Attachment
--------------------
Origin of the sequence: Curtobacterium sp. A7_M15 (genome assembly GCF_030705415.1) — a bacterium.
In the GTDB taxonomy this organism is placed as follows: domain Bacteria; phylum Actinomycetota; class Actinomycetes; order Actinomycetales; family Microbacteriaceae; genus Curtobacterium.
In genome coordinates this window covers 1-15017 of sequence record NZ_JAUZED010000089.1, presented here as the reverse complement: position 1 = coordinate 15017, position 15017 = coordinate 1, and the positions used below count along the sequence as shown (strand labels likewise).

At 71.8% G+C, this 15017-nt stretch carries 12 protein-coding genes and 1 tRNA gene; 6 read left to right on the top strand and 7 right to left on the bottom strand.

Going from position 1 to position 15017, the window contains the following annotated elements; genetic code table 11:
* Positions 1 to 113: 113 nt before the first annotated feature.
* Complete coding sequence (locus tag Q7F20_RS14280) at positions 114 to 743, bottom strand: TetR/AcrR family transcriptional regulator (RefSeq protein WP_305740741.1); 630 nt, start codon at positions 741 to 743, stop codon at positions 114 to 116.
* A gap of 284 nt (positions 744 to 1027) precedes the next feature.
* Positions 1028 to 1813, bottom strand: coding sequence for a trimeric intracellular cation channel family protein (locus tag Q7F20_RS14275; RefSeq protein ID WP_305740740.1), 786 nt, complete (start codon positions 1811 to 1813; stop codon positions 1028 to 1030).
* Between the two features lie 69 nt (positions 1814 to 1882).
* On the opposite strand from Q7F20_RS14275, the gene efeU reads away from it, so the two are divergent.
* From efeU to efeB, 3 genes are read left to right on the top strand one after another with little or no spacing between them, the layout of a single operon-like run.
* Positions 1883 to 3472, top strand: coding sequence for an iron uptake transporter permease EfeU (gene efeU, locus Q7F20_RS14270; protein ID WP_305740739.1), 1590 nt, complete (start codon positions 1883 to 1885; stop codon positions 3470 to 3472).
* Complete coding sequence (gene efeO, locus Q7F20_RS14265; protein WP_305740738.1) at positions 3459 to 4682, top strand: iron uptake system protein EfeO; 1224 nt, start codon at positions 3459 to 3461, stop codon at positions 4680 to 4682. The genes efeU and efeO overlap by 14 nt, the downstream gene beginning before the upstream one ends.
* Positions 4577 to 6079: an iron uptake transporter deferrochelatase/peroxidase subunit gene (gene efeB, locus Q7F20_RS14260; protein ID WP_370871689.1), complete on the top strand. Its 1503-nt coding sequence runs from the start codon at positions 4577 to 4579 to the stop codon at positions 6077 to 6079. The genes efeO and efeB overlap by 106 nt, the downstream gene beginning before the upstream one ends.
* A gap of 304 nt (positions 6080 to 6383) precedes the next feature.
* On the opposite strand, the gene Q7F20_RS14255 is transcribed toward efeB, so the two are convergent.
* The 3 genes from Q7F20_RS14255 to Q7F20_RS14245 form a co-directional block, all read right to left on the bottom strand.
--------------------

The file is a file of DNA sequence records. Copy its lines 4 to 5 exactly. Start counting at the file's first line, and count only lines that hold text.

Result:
At 71.8% G+C, this 15017-nt stretch carries 12 protein-coding genes and 1 tRNA gene; 6 read left to right on the top strand and 7 right to left on the bottom strand.

Going from position 1 to position 15017, the window contains the following annotated elements; genetic code table 11: